Movie rumors on the Internet are notoriously difficult to verify or confirm. (What I've started referring to as the Katee Sackhoff Incident is proof enough of that.)
So take this with the appropriate grain of salt: Collider, citing unnamed sources, is reporting that Marvel Studios is moving ahead with an Inhumans movie, with a script written by Joe Robert Cole, a writer who worked his way through the studio's in-house writing program.
Guardians Of The Galaxy just enjoyed a very successful weekend at movie theaters, taking home around $94m, far in excess of expectations. The movie also stands at 92% positive reviews on aggregator site Rotten Tomatoes, joining all previous Marvel Studios movies in receiving predominantly favorable notices.
Marvel Studios is doing very well. In six years and ten movies, it has avoided both critical and commercial disasters, and frustrated naysayers who hailed the demise of the superhero movie at every step. Marvel's rivals at Fox, Sony Columbia, and Warner Bros, have enjoyed commercial success as well -- but not with the acclaim, consistency, or proliferation of Marvel. So how does Marvel do it, and can they keep doing it?
Director James Gunn's Guardians Of The Galaxy is a big gamble for Marvel Studios. It's an unknown quantity even to most comic fans. It's a space opera at a time when non-Lucasfilm space operas don't perform well. It's a movie with a talking raccoon at a time when even Disney princess movies don't have talking animals.
Of course, all of Marvel's movies have been gambles. Iron Man wasn't a household name, despite how we think of the character now. Thor was a sci fi fantasy movie -- what could be worse? Captain America seemed an impossible sell for overseas markets. Bringing those franchises together for Avengers? Insanity. Marvel Studios' safest bet was probably Hulk -- a household name and a proven quantity -- and that's been the studio's weakest performer. So it looks like the big gambles are where Marvel excels. If Guardians Of The Galaxy is the studio's biggest gamble to date, it makes a weird kind of sense that it's also one of the studio's most delightful successes.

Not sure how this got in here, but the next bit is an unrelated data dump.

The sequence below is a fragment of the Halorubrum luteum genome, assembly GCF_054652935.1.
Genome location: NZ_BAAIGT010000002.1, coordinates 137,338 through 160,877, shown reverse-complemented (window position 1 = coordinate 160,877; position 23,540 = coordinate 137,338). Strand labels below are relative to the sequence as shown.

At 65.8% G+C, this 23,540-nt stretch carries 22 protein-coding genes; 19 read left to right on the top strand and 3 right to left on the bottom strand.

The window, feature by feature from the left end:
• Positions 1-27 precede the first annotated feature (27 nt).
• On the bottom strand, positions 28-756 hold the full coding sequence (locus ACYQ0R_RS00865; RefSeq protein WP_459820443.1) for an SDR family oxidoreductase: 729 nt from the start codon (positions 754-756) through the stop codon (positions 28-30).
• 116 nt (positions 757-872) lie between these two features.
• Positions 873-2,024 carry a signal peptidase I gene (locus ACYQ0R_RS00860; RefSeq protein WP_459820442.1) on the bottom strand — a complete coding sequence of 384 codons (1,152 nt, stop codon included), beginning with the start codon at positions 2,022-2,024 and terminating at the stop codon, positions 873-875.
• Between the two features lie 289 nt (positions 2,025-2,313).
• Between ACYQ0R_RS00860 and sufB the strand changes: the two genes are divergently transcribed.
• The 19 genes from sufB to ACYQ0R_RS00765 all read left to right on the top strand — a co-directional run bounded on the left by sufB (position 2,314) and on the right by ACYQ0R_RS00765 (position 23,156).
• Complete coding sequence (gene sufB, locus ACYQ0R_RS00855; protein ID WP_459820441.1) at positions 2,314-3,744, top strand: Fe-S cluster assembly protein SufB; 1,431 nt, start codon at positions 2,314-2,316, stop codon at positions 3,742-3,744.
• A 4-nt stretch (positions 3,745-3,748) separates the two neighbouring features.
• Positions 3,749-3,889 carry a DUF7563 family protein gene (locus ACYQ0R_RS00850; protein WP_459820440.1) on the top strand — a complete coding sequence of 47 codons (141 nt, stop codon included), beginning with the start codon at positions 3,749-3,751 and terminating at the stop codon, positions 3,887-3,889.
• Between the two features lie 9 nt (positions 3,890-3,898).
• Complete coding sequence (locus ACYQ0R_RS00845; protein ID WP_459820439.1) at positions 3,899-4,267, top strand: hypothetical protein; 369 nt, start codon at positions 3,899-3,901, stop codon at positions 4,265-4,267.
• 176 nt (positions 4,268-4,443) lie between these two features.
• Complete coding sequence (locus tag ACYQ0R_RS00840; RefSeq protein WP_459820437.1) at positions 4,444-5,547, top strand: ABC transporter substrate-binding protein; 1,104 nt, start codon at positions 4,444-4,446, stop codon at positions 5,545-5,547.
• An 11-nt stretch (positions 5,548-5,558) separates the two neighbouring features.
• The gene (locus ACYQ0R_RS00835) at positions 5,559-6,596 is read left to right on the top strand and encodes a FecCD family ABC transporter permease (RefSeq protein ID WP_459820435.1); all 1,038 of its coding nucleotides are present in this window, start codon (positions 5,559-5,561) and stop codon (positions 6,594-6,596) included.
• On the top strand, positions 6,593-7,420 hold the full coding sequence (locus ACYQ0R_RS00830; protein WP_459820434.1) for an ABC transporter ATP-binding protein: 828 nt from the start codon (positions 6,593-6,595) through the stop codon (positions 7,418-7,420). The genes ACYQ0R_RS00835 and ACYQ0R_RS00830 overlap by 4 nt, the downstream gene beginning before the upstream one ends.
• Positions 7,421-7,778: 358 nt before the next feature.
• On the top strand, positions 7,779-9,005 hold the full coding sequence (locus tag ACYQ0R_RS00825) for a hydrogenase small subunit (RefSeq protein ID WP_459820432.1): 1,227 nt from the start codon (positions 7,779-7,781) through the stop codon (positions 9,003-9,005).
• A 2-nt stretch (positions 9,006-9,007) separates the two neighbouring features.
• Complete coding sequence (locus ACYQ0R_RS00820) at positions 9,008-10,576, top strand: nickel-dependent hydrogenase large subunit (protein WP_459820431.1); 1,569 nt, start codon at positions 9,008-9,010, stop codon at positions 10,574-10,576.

With hundreds of panels to choose from at San Diego Comic-Con, the show can be an overwhelming experience — and it’s far too easy to miss a panel you think you might have loved, or to find yourself on the wrong side of the con floor five minutes before a great panel is about to start!
Take heart, brave reader. ComicsAlliance has sifted through the schedule to offer up our pick of the best programming at the con. Today we offer our suggested highlights for day three, Saturday July 26, 2014 — with an emphasis on comics programming. We’ll also let you know where and when you can find ComicsAlliance contributors at the San Diego show.
Marvel Studios and director Edgar Wright have both been pretty mum about the reasons for why they ended up parting ways on the Ant-Man movie, but Marvel Studios head Kevin Feige did open up a bit to The Guardian last week to try to quash some of the scuttlebutt about Wright's vision being too out-there for Marvel.
This week's issue of Entertainment Weekly goes behind the scenes on the set of the Avengers movie sequel Age of Ultron, directed by Joss Whedon -- and the cover offers a first glimpse of the movie version of the tin-plated villain who'll be giving the Avengers so much trouble. Or, technically, versions.
Each weekday, ComicsAlliance brings you a carefully selected variety of links from around the web about comics and comics-related media, including movies, video games, toys, and whatever else might be worth noting. Quite frankly, these are items you may just need to know about to have a productive day. Take a look at today's hand-picked links after the jump.
As we reported on ComicsAlliance last week, Rosario Dawson has joined the cast of the Netflix Daredevil TV show in a guest role -- but Marvel won't say who she's playing. Bleeding Cool guessed Elektra. Our own Matt D. Wilson suggested Milla Donovan. Multiversity Comics put their money on Maya Lopez. Speculation is rife, and nobody really knows anything.
The only clues we have to go on are Dawson herself -- a New Yorker in her mid-30s with Afro-Caribbean roots -- and a brief description of her role; "a dedicated young woman whose quest to heal the wounds of Hell’s Kitchen brings Matt Murdock unexpectedly crashing into her life, while her own journey forever alters the course of his battle against the injustices of this broken city."
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